Tuesday, May 02, 2006

The Peddler

He drove a 1953 Chevy pickup with a canopied wooden produce stand on the bed. The truck was the color of a gun barrel and clean as a hearse. On Wednesdays and Fridays during the summer months, you could always count on him to come by about 3 p.m. He would toot his horn a little before he got to West Pratt and when he made his stop in front of our house, the kids swarmed like yellow jackets to a watermelon rind.
His name was Mr. Vandiver and he wore a pith helmet like the ones worn by rich Englishmen on Safari in Africa. His kaki pants and shirts were always starched and ironed. He was a soft spoken man with a keen eye for picking out tomatoes, squash, green beans and cantaloupes. He also had his finger on the pulse of what the kids liked. He had a section of penny candy...Mary Janes, jaw breakers, and rolls of Bazooka Bubblegum as big as a cigar. He carried potato chips, snowballs, and moon pies. In the very back of the pickup he had a number 3 washtub full to the rim with chipped ice and underneath the ice were bottles of Orange Crush, Nehi Grape, Dr. Peppers, CoCola's and RC's.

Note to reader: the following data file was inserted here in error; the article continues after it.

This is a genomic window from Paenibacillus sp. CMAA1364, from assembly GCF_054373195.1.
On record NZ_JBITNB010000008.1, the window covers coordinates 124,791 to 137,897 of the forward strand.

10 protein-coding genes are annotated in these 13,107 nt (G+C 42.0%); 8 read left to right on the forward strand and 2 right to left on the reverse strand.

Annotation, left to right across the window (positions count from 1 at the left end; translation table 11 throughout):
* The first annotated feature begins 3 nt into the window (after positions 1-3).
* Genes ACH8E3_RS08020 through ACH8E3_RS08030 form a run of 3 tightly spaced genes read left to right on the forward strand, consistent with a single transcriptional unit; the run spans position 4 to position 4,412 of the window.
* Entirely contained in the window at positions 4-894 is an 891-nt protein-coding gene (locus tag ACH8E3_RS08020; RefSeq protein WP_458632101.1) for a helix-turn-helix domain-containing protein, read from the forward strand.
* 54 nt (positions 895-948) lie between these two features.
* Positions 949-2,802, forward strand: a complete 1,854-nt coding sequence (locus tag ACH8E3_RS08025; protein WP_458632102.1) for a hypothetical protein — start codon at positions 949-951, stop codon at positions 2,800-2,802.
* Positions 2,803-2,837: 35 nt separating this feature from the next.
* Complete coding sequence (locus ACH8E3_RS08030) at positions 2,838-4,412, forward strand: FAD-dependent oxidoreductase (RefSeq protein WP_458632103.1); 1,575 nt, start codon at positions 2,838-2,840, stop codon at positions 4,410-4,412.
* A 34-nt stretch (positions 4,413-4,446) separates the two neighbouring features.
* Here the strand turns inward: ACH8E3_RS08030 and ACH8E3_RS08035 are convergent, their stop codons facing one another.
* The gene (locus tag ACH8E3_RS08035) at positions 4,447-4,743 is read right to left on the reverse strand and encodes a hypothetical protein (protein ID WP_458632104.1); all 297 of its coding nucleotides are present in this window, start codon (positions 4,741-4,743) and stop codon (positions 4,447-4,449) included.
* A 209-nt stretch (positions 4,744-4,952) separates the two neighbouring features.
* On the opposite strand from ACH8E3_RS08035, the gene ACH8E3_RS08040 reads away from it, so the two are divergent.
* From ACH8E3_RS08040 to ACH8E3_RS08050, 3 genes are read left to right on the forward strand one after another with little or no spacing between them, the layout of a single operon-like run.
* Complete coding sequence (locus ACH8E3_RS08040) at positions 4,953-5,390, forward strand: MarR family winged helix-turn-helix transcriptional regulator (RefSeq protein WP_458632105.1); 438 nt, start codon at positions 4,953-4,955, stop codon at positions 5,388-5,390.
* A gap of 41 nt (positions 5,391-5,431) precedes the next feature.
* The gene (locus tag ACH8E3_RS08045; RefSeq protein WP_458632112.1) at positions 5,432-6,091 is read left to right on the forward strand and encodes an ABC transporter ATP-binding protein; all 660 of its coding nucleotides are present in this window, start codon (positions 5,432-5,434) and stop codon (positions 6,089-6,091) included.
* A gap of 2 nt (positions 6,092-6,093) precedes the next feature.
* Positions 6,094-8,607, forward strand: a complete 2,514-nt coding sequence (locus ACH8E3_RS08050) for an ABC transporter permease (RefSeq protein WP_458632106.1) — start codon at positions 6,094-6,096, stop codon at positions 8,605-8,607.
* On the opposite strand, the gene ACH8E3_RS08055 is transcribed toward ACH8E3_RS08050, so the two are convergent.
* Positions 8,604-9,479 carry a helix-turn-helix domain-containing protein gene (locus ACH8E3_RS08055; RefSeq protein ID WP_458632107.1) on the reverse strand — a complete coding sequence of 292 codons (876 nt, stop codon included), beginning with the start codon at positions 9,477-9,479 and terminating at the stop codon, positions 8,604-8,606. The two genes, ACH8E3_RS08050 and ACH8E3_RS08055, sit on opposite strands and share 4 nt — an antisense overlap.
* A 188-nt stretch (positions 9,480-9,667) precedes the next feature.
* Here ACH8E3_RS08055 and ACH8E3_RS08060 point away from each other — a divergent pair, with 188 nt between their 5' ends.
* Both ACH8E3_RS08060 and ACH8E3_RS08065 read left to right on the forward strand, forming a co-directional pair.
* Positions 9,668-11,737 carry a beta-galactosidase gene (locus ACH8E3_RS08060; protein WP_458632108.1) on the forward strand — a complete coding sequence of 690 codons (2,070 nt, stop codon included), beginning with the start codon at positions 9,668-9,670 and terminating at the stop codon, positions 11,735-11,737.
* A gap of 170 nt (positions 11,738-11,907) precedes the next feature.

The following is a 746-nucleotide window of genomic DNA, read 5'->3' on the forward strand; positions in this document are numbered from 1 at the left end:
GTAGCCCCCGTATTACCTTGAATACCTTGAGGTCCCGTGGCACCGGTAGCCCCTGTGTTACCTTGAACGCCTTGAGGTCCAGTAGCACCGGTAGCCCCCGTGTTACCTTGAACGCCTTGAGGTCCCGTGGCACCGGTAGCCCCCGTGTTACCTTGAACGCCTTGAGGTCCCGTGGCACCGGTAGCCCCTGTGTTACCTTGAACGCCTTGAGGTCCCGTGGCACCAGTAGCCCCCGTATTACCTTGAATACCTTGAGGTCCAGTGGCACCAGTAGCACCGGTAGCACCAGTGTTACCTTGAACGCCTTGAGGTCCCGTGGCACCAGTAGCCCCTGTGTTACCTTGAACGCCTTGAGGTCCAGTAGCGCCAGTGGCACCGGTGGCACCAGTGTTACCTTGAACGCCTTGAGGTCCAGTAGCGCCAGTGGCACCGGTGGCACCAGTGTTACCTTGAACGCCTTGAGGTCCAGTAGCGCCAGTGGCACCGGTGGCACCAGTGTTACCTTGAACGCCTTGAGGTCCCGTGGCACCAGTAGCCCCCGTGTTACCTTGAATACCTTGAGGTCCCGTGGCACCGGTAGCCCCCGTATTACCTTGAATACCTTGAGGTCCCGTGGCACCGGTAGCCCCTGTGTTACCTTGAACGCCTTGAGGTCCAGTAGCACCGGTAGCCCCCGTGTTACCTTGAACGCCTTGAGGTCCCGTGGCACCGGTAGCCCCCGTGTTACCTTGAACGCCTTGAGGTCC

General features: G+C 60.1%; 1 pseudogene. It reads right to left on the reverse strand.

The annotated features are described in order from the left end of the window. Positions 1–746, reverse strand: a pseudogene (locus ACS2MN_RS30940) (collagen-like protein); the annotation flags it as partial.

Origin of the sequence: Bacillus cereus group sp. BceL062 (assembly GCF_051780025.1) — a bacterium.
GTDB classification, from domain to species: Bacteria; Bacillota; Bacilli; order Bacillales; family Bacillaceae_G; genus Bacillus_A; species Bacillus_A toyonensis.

After the kids bought their stuff, the adults would come up and browse through the cucumbers, tommy-toe tomatoes and the fruit.
I'm not sure where all Mr. Vandiver served, but he came by our house for years until our town moved to the highway and the wheels of progress made his work obsolete. I was thinking about the peddler on my way home today and it occurred to me just how much life has changed over the years. Nowadays I can go to the Super-Mart and buy anything I can imagine, but I think that today there is more emphasis on the bottom line than on selecting tomatoes that make my mamma smile. I also don't believe a Super-Mart could ever leave a memory like a simple peddler selling Cracker Jacks and Dr. Peppers to dusty kids in a mining camp.

1 comment:

  1. Anonymous11:56 AM

    Thanks for giving me my Dr. Pepper memory. I would write about it for the website, but my sister would never forgive me.


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